Published on:

https://www.texasinjurylawyersblog.com/files/2021/07/Screen-Shot-2021-07-19-at-12.33.10-PM-1024x730.pngTexas’ year-round warm climate combined with vast open spaces make the state home to an array of theme parks, amusement parks, and outdoor recreational parks. While these locations are a great place for couples and families to spend a day together, they also pose many risks to park-goers and employees. While serious injuries at a Texas amusement park are uncommon, they occur and can result in lifelong consequences.

For example, The New York Times recently reported on chemical exposure at a Texas amusement park. In late July, 26 people suffered exposure to bleach and sulfuric acid at a Six Flags amusement park. Park officials became aware of the incident when nearly 60 people began experiencing burning and breathing problems while in the shallow end of a children’s pool. Authorities evacuated the park and had the affected individuals wash their eyes under the fire truck’s hose. However, nearly half of the individuals were taken to the hospital, and one person remains in critical condition.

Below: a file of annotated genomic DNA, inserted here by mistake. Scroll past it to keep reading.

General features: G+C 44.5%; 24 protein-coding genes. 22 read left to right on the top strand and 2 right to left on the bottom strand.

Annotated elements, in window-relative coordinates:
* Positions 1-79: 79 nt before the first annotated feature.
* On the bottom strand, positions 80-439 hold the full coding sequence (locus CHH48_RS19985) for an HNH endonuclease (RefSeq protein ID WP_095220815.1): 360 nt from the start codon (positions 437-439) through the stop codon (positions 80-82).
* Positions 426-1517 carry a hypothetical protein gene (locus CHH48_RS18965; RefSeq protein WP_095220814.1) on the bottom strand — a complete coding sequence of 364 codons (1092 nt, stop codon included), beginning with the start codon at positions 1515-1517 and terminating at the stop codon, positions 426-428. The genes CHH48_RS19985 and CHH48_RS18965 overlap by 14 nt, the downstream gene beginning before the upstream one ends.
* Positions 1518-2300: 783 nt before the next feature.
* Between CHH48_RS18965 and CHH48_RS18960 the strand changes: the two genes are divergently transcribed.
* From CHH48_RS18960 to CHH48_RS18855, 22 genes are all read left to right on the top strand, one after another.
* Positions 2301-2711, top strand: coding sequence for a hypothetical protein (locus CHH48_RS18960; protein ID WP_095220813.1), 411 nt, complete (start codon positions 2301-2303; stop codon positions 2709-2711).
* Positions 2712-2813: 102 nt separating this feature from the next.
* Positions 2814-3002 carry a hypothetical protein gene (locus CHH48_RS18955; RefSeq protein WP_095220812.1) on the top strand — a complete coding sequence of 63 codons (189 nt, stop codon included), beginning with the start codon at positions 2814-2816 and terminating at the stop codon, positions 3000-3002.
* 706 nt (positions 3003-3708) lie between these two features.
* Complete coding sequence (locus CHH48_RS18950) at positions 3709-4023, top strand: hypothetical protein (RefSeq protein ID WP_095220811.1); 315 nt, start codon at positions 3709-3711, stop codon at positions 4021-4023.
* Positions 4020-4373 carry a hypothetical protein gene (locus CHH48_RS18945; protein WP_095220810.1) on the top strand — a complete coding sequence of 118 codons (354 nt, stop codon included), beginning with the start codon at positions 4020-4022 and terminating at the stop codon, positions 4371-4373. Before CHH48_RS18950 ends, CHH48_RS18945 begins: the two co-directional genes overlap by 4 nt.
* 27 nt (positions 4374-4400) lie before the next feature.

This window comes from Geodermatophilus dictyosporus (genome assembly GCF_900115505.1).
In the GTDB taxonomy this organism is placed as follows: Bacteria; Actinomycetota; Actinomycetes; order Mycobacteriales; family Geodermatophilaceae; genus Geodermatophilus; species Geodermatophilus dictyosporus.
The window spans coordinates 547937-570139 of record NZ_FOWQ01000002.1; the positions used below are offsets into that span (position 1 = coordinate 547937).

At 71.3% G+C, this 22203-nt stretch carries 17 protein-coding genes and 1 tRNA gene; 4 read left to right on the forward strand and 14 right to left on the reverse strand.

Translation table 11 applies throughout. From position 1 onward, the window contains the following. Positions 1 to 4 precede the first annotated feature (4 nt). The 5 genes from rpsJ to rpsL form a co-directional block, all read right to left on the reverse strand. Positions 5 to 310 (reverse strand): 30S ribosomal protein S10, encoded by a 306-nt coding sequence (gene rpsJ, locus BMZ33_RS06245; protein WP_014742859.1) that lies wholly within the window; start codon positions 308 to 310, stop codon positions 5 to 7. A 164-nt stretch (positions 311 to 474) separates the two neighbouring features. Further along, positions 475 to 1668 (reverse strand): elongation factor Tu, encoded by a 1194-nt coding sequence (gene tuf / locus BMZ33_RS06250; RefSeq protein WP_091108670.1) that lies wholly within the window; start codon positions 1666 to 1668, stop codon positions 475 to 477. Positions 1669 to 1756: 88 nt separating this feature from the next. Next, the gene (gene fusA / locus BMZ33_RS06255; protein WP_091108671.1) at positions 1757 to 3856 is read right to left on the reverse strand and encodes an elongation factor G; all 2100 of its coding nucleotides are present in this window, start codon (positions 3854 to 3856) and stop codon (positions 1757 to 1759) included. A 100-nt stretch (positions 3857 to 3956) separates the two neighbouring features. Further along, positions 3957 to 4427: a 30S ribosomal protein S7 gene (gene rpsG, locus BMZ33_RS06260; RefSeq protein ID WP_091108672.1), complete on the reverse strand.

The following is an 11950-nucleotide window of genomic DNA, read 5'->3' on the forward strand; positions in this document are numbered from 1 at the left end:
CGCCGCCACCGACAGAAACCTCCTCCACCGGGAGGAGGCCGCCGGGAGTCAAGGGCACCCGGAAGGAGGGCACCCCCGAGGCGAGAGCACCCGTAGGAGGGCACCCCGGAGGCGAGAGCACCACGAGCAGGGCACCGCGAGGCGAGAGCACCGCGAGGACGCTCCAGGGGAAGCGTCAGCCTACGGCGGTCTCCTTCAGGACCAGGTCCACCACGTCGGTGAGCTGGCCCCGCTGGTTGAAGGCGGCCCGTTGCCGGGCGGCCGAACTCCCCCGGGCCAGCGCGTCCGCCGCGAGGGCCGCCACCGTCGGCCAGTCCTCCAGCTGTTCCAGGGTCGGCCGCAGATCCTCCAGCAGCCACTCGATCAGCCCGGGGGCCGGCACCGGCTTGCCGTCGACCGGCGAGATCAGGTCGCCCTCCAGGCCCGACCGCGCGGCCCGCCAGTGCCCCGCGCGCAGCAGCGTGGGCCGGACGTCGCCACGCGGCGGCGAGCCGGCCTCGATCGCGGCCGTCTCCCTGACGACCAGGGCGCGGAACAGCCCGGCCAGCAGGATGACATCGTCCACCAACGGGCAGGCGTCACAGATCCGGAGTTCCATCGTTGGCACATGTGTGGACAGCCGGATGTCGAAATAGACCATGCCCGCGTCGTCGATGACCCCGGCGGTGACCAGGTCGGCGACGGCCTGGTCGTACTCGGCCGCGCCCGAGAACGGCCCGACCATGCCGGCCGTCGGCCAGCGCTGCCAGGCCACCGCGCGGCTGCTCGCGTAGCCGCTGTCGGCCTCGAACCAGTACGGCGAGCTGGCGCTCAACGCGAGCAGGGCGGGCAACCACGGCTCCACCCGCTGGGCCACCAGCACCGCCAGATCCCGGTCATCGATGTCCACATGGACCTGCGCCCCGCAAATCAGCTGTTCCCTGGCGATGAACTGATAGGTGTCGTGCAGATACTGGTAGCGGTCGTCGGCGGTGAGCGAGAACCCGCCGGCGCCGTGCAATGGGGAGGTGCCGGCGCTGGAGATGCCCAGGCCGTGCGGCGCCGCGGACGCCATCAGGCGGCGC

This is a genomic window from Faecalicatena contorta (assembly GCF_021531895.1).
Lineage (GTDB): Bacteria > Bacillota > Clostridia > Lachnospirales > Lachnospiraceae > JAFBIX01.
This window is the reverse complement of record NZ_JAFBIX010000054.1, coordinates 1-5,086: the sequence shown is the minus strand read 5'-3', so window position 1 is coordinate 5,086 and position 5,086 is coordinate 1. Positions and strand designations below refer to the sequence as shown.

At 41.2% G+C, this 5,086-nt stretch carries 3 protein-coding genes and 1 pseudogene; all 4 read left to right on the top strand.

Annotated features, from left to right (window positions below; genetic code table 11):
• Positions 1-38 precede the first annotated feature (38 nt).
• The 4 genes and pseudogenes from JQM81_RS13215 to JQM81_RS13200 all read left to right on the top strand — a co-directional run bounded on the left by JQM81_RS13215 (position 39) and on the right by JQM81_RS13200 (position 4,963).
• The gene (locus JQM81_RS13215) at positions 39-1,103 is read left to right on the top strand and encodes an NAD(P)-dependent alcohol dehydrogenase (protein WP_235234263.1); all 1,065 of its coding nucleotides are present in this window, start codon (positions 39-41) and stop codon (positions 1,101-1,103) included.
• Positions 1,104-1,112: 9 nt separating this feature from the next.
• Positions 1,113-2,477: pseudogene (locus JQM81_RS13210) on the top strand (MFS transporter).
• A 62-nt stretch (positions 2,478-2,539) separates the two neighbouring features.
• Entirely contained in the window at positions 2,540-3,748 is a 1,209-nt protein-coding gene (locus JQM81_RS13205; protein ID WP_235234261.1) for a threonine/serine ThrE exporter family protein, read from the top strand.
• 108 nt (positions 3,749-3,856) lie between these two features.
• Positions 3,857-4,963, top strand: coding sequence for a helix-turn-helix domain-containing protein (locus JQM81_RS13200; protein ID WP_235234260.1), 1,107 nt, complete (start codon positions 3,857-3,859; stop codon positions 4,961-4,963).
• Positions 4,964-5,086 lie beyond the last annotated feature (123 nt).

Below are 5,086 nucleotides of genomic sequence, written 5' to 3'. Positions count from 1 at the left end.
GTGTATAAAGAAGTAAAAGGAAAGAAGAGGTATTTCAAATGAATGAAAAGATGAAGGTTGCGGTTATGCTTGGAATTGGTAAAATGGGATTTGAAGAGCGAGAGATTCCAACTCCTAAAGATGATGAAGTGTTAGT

The children’s pool should maintain a pH balance of 7. However, testing revealed that the pool contained a combination of 35 percent sulfuric acid and approximately 12 percent bleach. While investigators do not believe the contamination was intentional, they are unsure how the event occurred. The chemicals found in the pool are the typical chemicals that the park uses every day to clean and sanitize the pool. However, they are investigating the system that injects the chemicals to determine whether the system malfunctioned. Safety logs indicated that safety officials inspected the park about three weeks before the incident. A County Judge closed down the park until the investigation is complete. Further, the Judge indicated that the park should have been recording the pH balance levels; however, they have yet to discover whether that log exists.